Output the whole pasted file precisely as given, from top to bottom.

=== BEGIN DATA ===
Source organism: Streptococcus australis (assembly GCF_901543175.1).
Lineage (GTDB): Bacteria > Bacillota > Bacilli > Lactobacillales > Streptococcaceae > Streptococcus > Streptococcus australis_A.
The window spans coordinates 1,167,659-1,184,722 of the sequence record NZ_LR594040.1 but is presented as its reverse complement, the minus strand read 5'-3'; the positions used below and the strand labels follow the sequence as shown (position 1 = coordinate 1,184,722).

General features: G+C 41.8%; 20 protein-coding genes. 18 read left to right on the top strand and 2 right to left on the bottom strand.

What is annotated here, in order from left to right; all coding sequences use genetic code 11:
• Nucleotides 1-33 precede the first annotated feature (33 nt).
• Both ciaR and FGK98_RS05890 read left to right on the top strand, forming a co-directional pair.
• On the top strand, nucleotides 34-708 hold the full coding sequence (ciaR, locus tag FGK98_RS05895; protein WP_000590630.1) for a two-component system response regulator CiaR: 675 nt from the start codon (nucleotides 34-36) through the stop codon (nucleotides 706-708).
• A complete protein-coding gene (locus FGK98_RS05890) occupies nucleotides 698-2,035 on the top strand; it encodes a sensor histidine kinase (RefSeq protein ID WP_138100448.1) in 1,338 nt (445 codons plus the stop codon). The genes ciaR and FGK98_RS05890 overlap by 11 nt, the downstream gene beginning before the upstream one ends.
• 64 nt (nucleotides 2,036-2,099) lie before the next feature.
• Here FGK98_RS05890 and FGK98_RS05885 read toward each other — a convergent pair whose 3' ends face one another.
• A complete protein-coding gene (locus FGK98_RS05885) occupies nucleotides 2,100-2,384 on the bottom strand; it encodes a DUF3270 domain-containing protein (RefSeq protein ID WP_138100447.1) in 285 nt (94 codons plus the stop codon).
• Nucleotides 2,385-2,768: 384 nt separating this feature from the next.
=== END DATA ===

Source organism: Streptococcus australis (assembly GCF_901543175.1).
Lineage (GTDB): Bacteria > Bacillota > Bacilli > Lactobacillales > Streptococcaceae > Streptococcus > Streptococcus australis_A.
The window spans coordinates 1,167,659-1,184,722 of the sequence record NZ_LR594040.1 but is presented as its reverse complement, the minus strand read 5'-3'; the positions used below and the strand labels follow the sequence as shown (position 1 = coordinate 1,184,722).

General features: G+C 41.8%; 20 protein-coding genes. 18 read left to right on the top strand and 2 right to left on the bottom strand.

What is annotated here, in order from left to right; all coding sequences use genetic code 11:
• Nucleotides 1-33 precede the first annotated feature (33 nt).
• Both ciaR and FGK98_RS05890 read left to right on the top strand, forming a co-directional pair.
• On the top strand, nucleotides 34-708 hold the full coding sequence (ciaR, locus tag FGK98_RS05895; protein WP_000590630.1) for a two-component system response regulator CiaR: 675 nt from the start codon (nucleotides 34-36) through the stop codon (nucleotides 706-708).
• A complete protein-coding gene (locus FGK98_RS05890) occupies nucleotides 698-2,035 on the top strand; it encodes a sensor histidine kinase (RefSeq protein ID WP_138100448.1) in 1,338 nt (445 codons plus the stop codon). The genes ciaR and FGK98_RS05890 overlap by 11 nt, the downstream gene beginning before the upstream one ends.
• 64 nt (nucleotides 2,036-2,099) lie before the next feature.
• Here FGK98_RS05890 and FGK98_RS05885 read toward each other — a convergent pair whose 3' ends face one another.
• A complete protein-coding gene (locus FGK98_RS05885) occupies nucleotides 2,100-2,384 on the bottom strand; it encodes a DUF3270 domain-containing protein (RefSeq protein ID WP_138100447.1) in 285 nt (94 codons plus the stop codon).
• Nucleotides 2,385-2,768: 384 nt separating this feature from the next.